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SAS to slash costs as profits nose dive

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14:46 CET+01:00
Troubled Scandinavian airline SAS reported a sharp fall in net profits for the fourth quarter on Thursday and announced further cost-cutting measures to meet increasing competition from budget airlines.
SAS posted a net loss of 303 million kronor ($39.4 million) from August to October compared to a profit of 1.47 billion in the same period last year.
  
Sales fell slightly to 10.97 billion kronor from 11.06 billion in the same period last year, when two months included revenue from a former subsidiary, as cheaper tickets cut into margins with a 3.1 percent drop in the average earning per passenger.
   
"SAS has delivered the promised efficiency measures, with declining unit costs as a consequence," SAS chief executive Rickard Gustafson said in a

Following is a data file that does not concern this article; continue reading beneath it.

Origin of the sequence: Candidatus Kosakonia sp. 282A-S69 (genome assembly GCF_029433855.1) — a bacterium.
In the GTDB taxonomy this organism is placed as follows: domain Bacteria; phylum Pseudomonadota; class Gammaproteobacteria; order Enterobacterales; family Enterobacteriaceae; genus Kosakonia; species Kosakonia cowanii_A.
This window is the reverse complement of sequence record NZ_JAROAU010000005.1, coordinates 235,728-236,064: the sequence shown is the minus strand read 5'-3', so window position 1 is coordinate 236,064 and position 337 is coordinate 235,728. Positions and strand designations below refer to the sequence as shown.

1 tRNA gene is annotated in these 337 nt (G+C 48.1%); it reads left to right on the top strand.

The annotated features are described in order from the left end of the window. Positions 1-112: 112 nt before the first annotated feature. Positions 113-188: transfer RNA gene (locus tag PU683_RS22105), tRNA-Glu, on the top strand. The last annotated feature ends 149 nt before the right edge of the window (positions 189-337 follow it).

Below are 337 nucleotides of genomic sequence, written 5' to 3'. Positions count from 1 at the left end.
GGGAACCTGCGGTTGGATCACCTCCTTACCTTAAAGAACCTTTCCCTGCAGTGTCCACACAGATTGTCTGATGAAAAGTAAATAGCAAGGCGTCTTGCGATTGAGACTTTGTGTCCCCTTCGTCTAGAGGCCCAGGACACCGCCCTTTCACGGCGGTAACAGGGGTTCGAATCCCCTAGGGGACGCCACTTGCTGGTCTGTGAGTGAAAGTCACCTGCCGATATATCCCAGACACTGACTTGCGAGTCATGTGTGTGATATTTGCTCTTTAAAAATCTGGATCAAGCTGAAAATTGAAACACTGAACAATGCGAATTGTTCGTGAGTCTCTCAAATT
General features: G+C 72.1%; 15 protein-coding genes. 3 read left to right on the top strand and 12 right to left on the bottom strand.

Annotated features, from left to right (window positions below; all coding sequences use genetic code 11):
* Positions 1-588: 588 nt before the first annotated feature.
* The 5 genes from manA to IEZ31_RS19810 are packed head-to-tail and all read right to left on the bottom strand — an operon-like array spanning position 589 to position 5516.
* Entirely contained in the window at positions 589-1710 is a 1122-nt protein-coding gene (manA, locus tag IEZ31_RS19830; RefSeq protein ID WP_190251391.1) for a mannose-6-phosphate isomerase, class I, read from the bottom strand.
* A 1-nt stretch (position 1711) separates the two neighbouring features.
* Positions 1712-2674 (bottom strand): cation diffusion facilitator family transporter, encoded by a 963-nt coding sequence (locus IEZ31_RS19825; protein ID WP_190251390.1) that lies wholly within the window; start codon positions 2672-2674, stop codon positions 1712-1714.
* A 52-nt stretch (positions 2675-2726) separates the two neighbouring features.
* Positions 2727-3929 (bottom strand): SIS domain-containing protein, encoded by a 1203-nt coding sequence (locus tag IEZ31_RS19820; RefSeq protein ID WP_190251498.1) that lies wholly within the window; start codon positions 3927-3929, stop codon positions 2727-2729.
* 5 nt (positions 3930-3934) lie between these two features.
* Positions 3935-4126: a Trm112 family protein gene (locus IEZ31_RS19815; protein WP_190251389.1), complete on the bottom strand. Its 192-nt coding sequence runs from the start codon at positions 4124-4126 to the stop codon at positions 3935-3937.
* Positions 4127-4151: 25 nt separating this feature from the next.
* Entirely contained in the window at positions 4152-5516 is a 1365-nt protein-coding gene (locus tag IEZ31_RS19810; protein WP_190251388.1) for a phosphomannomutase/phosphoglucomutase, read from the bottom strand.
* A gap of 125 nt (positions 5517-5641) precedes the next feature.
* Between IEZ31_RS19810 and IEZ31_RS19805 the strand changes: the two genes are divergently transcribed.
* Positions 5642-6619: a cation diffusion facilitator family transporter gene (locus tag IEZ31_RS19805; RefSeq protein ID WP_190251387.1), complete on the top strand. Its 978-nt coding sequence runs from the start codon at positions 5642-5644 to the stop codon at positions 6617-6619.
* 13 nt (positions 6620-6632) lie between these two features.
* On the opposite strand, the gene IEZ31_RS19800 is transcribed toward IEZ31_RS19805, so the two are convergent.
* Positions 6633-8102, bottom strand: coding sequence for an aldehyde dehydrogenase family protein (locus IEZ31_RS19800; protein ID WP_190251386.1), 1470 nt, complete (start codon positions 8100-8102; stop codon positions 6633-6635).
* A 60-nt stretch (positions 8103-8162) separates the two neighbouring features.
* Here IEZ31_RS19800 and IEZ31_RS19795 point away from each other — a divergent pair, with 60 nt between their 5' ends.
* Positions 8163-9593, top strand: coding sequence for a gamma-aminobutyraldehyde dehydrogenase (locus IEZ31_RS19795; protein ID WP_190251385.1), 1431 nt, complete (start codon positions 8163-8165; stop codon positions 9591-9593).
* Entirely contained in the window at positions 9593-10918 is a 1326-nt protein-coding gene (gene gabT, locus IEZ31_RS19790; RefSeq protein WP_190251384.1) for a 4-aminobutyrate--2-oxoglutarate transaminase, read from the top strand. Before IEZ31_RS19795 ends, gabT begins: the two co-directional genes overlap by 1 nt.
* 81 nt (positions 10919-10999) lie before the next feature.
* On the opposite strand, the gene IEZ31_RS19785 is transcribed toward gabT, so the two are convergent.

statement, adding however that "earnings were impacted by intense competition and strong price pressure."
   
The airline increased its passenger numbers by 8.4 percent and succeeded in lifting its load factor -- which measures how full planes are -- by 2.3 percent.
   
SAS has come under increasing pressure in recent years from low-cost rivals including Ryanair and Oslo-based Norwegian, Europe's third-largest budget airline.
   
The company announced a "final call" recovery plan in November 2012 which has included job cuts, salary reductions and administrative cutbacks.
   
Further savings worth 2.1 billion kronor would be put in place by 2017 to meet "changing competitive conditions for European aviation" chief executive Rickard Gustafson said.
   
SAS, which is 50-percent owned by the Swedish, Danish and Norwegian states said it has the "potential" to report a pre-tax profit for the 2014-2015 fiscal year "provided that the economy does not weaken", and that there is no change in falling jet fuel prices or other unexpected events.
 
SAS announced last week that it will overtake control of Danish airline Cimber at a price of 20 million kroner ($3.3 million), a move industry insiders say signals SAS's intention to move employees to a more cost-effective collective bargaining agreement.
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